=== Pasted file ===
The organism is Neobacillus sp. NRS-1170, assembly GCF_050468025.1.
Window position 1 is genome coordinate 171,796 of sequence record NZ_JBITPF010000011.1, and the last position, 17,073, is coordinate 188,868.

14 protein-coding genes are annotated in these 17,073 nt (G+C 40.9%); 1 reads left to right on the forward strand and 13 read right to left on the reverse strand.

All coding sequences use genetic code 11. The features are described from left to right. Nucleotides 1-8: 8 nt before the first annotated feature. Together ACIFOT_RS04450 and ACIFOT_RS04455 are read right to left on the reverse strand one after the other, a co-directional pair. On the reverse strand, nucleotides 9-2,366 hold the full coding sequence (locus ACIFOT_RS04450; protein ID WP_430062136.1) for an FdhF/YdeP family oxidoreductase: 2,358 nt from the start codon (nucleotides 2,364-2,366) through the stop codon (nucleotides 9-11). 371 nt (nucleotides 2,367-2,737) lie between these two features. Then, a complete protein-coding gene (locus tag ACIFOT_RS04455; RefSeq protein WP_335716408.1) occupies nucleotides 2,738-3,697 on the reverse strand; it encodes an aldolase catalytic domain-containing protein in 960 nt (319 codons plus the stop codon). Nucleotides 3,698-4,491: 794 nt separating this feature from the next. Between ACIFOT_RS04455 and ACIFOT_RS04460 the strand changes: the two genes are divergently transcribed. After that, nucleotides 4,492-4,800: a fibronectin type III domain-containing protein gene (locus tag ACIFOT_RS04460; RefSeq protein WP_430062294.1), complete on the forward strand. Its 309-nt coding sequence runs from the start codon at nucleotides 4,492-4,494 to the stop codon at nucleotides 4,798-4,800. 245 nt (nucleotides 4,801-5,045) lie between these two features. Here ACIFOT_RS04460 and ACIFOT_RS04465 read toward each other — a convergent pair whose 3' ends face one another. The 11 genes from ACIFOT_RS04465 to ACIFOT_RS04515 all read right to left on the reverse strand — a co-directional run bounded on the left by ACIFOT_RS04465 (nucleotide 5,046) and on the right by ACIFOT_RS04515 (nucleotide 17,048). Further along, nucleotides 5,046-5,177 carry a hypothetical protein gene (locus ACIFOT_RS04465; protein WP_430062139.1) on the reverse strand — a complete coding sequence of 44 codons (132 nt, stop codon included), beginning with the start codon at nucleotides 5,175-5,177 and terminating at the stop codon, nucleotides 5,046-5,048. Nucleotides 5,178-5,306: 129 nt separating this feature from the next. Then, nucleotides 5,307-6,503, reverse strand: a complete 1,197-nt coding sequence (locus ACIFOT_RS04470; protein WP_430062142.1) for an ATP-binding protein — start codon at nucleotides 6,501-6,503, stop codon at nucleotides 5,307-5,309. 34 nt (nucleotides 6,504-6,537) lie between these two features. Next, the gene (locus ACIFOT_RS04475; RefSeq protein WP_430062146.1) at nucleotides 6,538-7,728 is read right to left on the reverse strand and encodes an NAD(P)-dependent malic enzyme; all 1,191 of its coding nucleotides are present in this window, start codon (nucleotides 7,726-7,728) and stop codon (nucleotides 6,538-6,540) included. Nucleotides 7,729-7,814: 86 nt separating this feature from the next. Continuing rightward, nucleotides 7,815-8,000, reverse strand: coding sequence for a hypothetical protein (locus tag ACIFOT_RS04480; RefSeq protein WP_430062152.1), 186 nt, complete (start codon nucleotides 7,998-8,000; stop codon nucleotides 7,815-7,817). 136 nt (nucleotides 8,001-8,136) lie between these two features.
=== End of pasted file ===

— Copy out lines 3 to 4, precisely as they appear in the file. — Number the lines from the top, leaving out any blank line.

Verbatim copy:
14 protein-coding genes are annotated in these 17,073 nt (G+C 40.9%); 1 reads left to right on the forward strand and 13 read right to left on the reverse strand.

All coding sequences use genetic code 11. The features are described from left to right. Nucleotides 1-8: 8 nt before the first annotated feature. Together ACIFOT_RS04450 and ACIFOT_RS04455 are read right to left on the reverse strand one after the other, a co-directional pair. On the reverse strand, nucleotides 9-2,366 hold the full coding sequence (locus ACIFOT_RS04450; protein ID WP_430062136.1) for an FdhF/YdeP family oxidoreductase: 2,358 nt from the start codon (nucleotides 2,364-2,366) through the stop codon (nucleotides 9-11). 371 nt (nucleotides 2,367-2,737) lie between these two features. Then, a complete protein-coding gene (locus tag ACIFOT_RS04455; RefSeq protein WP_335716408.1) occupies nucleotides 2,738-3,697 on the reverse strand; it encodes an aldolase catalytic domain-containing protein in 960 nt (319 codons plus the stop codon). Nucleotides 3,698-4,491: 794 nt separating this feature from the next. Between ACIFOT_RS04455 and ACIFOT_RS04460 the strand changes: the two genes are divergently transcribed. After that, nucleotides 4,492-4,800: a fibronectin type III domain-containing protein gene (locus tag ACIFOT_RS04460; RefSeq protein WP_430062294.1), complete on the forward strand. Its 309-nt coding sequence runs from the start codon at nucleotides 4,492-4,494 to the stop codon at nucleotides 4,798-4,800. 245 nt (nucleotides 4,801-5,045) lie between these two features. Here ACIFOT_RS04460 and ACIFOT_RS04465 read toward each other — a convergent pair whose 3' ends face one another. The 11 genes from ACIFOT_RS04465 to ACIFOT_RS04515 all read right to left on the reverse strand — a co-directional run bounded on the left by ACIFOT_RS04465 (nucleotide 5,046) and on the right by ACIFOT_RS04515 (nucleotide 17,048). Further along, nucleotides 5,046-5,177 carry a hypothetical protein gene (locus ACIFOT_RS04465; protein WP_430062139.1) on the reverse strand — a complete coding sequence of 44 codons (132 nt, stop codon included), beginning with the start codon at nucleotides 5,175-5,177 and terminating at the stop codon, nucleotides 5,046-5,048. Nucleotides 5,178-5,306: 129 nt separating this feature from the next. Then, nucleotides 5,307-6,503, reverse strand: a complete 1,197-nt coding sequence (locus ACIFOT_RS04470; protein WP_430062142.1) for an ATP-binding protein — start codon at nucleotides 6,501-6,503, stop codon at nucleotides 5,307-5,309. 34 nt (nucleotides 6,504-6,537) lie between these two features. Next, the gene (locus ACIFOT_RS04475; RefSeq protein WP_430062146.1) at nucleotides 6,538-7,728 is read right to left on the reverse strand and encodes an NAD(P)-dependent malic enzyme; all 1,191 of its coding nucleotides are present in this window, start codon (nucleotides 7,726-7,728) and stop codon (nucleotides 6,538-6,540) included. Nucleotides 7,729-7,814: 86 nt separating this feature from the next. Continuing rightward, nucleotides 7,815-8,000, reverse strand: coding sequence for a hypothetical protein (locus tag ACIFOT_RS04480; RefSeq protein WP_430062152.1), 186 nt, complete (start codon nucleotides 7,998-8,000; stop codon nucleotides 7,815-7,817). 136 nt (nucleotides 8,001-8,136) lie between these two features.